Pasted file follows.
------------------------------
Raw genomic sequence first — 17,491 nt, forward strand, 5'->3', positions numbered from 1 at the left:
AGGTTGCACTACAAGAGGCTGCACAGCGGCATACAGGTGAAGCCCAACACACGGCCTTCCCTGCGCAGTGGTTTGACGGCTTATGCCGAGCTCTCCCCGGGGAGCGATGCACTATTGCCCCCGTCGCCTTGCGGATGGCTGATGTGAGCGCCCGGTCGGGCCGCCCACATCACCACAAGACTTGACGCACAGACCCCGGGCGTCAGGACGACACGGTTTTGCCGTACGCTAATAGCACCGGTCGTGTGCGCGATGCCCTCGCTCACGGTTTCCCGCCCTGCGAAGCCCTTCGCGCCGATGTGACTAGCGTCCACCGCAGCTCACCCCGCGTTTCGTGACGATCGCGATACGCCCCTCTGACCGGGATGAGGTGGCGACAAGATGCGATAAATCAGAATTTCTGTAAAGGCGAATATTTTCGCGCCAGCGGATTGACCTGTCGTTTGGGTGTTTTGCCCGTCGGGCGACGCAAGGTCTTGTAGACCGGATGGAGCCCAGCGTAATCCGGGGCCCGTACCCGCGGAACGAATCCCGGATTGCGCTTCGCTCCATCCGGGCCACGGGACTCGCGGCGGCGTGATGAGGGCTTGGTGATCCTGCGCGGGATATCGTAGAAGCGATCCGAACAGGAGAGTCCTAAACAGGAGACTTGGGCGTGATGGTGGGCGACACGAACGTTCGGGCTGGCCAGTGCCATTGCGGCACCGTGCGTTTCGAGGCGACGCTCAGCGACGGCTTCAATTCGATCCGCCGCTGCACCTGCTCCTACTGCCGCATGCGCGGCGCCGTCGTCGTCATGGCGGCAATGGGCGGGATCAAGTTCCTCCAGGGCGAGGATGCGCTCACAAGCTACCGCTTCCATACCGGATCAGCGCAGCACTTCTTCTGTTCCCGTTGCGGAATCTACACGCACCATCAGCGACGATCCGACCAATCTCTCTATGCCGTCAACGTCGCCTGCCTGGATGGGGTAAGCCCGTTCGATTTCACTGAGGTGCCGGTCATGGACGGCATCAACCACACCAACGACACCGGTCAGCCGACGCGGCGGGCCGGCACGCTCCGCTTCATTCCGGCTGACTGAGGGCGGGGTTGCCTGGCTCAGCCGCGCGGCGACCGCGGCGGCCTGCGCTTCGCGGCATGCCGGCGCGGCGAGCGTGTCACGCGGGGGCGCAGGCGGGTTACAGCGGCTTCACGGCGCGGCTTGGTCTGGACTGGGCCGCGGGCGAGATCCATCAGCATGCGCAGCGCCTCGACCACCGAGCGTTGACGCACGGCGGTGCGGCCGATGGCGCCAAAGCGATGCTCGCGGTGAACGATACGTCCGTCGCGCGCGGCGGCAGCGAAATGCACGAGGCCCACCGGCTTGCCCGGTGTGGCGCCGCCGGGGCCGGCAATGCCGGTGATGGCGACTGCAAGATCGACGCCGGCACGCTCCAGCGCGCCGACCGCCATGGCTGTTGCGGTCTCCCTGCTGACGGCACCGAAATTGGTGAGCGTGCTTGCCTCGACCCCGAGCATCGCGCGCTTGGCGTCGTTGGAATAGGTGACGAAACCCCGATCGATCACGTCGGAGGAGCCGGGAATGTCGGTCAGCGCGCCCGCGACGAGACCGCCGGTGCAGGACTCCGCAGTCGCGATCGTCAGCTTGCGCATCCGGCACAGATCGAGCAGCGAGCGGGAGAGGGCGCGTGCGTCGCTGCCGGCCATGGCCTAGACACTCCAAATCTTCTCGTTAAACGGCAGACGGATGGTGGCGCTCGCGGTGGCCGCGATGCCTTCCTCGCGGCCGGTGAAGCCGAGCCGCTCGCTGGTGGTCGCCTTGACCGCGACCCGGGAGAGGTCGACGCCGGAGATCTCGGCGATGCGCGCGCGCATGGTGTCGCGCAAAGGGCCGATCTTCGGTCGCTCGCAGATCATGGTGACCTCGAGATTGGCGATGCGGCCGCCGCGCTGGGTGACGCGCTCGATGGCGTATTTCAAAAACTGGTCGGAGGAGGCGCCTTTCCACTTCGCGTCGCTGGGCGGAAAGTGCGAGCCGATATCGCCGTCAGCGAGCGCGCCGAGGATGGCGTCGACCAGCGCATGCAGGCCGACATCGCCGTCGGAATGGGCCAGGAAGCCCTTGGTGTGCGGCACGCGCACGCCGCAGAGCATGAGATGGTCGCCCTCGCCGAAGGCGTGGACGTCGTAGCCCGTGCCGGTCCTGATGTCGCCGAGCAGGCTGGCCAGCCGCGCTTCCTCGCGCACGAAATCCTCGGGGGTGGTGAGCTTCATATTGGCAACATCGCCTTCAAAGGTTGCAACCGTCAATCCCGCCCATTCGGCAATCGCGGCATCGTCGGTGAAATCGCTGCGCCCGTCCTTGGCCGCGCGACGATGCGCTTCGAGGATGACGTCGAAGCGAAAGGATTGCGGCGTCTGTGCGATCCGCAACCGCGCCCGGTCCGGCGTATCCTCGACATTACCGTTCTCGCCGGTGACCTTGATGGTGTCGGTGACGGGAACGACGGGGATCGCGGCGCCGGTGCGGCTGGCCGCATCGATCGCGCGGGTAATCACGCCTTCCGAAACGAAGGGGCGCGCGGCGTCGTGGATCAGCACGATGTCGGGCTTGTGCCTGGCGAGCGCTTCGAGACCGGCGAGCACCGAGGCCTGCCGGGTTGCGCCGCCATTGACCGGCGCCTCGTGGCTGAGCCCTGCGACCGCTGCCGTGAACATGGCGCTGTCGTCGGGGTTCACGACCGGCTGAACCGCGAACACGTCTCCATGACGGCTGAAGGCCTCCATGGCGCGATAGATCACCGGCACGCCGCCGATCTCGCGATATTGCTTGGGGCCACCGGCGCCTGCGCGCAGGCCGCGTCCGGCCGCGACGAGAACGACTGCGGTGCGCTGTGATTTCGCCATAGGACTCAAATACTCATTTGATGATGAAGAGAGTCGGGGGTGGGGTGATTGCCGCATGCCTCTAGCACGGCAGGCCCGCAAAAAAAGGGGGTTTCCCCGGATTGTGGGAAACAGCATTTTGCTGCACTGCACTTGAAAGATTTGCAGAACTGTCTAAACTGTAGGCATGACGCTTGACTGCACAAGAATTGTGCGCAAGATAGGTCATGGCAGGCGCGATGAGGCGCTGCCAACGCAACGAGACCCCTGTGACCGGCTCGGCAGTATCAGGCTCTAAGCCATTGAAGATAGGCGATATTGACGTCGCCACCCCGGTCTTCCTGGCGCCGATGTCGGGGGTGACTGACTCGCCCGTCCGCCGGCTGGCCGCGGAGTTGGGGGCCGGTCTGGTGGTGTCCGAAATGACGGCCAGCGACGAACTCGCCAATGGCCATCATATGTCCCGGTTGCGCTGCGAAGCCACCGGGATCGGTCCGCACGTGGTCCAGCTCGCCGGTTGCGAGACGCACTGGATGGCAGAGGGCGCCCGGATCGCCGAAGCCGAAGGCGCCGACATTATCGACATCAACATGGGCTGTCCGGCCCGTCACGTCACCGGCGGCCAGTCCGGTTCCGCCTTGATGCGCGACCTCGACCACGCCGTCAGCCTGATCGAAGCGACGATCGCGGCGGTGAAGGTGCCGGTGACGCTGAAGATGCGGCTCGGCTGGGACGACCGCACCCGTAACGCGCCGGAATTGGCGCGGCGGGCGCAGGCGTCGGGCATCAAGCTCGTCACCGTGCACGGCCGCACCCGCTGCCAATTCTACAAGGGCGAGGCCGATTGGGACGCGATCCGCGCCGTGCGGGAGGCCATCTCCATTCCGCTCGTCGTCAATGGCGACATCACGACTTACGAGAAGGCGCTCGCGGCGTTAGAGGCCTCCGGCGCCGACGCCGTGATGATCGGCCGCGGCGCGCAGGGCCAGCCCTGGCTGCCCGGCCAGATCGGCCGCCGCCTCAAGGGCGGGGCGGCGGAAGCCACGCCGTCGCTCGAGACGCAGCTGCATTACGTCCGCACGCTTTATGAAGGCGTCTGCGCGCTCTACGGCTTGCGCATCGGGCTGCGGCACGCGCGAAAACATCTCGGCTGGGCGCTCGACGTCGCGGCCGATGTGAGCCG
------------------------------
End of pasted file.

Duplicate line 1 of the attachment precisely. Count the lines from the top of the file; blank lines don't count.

Raw genomic sequence first — 17,491 nt, forward strand, 5'->3', positions numbered from 1 at the left: